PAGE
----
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United States Department of Agriculture

Agricultural Research Service

Title: Assessing Host Specificity and Field Release Potential of Fire Ant Decapitating Flies (Phoridae: Pseudacteon)

Authors
item Porter, Sanford
item Gilbert, Lawrence - UNIVERSITY OF TEXAS

Submitted to: Book Chapter
Publication Type: Book / Chapter
Publication Acceptance Date: September 30, 2004
Publication Date: December 7, 2004
Citation: Porter, S.D., Gilbert, L.E. 2004. Assessing host specificity and field release potential of fire ant decapitating flies (Phoridae: Pseudacteon). Van Driesche, R.G., Reardon, R., editors. USDA Forest Service, Morganton,WV. Assessing host ranges for parasitoids and predators used for classical biological control: a guide to best practice. 152-176.

Technical Abstract: Fire ant populations in their South American homelands are about 1/5 to 1/10 of populations normally found in North America. This intercontinental difference in fire ant densities is not explained by differences in climate, habitat, soil type, land use, plant cover, or sampling protocols. Escape from numerous natural enemies left behind in South America is the most apparent explanation for the intercontinental population differences. Classical or self-sustaining biocontrol agents are currently the only current hope for permanent regional control of fire ants. Successful release of biocontrol agents will not eradicate imported fire ants, but it could help tilt the ecological balance in favor of native ants. If this happened, fire ant populations in the United States could be reduced to levels similar to those in South America. Fire ant decapitating flies in the genus Pseudacteon are being evaluated for fire ant biocontrol. This chapter was written by a scientist at the USDA-ARS, Center for Medical, Agricultural and Veterinary Entomology in Gainesville, Florida and a scientist at Brackenridge Field Laboratory and the Section of Integrative Biology, University of Texas at Austin. The chapter was written to discusses the biology of fire ant decapitating flies and detail the process of studying their host specificity and evaluating potential risks and benefits associated with their field release. The chapter discusses how information on host range from the literature, field observations, field tests, no-choice tests and choice tests was used to evaluate the environmental safety of releasing decapitating flies in the field as fire ant biocontrol agents. Results of these tests predicted that that fire ant decapitating flies would be very host specific and would present no danger to anything except for fire ants. Post-release host range tests have so far confirmed the pre-release predictions.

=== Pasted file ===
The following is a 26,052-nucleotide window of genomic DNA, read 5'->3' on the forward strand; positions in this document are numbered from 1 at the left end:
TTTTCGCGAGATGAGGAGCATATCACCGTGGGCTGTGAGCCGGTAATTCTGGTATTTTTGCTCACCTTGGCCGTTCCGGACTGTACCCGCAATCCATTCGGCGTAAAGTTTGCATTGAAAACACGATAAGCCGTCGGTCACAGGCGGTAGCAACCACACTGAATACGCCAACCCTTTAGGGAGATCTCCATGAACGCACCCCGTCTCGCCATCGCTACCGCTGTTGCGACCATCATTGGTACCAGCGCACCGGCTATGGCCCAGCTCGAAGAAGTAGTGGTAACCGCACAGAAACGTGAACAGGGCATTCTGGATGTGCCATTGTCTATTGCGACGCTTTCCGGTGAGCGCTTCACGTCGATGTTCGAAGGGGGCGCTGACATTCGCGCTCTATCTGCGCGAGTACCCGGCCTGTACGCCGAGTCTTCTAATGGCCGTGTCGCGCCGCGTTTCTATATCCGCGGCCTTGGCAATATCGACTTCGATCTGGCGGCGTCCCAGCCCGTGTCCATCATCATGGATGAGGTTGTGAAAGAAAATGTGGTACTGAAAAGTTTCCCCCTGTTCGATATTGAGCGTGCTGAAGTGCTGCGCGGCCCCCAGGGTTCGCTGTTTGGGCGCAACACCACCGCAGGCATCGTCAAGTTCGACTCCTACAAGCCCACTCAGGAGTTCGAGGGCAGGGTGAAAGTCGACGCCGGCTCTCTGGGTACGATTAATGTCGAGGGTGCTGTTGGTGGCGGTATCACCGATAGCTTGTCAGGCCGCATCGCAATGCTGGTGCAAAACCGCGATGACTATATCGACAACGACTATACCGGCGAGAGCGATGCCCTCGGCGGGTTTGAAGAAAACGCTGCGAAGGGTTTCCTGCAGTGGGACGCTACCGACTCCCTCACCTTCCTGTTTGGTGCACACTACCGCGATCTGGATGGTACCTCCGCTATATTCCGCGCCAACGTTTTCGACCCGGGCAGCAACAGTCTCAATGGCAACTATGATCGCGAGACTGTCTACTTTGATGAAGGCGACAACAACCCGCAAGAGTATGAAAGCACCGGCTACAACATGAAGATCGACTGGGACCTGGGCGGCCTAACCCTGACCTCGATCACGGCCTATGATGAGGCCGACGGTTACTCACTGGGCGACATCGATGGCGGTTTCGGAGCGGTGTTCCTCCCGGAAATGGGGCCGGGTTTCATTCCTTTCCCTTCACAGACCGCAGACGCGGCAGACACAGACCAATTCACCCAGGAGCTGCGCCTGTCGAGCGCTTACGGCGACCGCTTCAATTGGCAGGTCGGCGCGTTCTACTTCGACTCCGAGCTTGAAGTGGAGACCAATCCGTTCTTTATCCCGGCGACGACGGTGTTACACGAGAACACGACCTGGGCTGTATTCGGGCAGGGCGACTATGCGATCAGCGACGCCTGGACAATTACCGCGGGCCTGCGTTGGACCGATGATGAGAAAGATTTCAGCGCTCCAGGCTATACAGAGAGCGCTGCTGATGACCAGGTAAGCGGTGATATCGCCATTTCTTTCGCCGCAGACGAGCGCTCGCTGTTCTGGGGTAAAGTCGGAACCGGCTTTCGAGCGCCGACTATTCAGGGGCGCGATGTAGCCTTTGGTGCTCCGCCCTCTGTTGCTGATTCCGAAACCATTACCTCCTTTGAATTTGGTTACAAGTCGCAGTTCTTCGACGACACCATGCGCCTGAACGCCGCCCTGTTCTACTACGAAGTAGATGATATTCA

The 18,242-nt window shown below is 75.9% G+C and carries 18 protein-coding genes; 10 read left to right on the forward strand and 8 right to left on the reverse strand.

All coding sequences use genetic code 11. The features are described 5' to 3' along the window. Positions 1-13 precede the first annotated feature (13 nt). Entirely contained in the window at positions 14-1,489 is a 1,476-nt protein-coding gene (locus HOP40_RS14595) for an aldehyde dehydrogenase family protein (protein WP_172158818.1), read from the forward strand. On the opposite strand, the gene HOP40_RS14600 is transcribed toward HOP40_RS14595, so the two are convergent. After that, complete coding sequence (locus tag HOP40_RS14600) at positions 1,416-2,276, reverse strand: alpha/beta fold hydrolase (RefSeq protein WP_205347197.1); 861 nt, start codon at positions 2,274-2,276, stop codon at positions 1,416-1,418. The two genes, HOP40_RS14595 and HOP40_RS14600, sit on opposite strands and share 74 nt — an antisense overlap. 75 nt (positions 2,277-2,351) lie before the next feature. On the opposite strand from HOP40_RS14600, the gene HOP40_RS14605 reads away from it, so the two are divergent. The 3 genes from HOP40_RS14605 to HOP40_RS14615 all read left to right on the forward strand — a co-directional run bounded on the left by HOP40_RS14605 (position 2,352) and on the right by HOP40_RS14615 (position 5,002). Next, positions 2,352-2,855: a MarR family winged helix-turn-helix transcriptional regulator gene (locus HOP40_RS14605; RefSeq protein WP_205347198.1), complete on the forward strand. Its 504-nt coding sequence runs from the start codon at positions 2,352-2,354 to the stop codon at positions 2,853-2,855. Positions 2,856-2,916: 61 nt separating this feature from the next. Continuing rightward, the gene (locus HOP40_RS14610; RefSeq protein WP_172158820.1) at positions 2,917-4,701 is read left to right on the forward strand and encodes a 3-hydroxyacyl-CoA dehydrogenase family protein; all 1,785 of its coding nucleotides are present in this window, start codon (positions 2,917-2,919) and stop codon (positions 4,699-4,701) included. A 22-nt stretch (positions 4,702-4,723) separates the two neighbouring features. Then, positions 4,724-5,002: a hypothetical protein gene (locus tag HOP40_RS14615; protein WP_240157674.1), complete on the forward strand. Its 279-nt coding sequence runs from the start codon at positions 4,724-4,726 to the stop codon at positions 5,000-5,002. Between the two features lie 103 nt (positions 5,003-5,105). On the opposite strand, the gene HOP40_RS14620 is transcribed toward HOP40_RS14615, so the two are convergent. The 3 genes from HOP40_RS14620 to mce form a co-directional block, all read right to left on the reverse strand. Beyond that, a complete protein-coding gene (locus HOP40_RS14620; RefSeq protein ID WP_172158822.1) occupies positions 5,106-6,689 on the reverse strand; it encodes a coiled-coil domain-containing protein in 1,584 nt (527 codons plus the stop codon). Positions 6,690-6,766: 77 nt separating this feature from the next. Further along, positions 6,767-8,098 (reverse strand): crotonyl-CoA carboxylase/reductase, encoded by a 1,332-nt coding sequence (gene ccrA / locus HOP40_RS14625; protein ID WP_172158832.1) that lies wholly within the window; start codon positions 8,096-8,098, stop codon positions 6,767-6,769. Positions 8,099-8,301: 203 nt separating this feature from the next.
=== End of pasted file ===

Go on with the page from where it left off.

Last Modified: 12/19/2014
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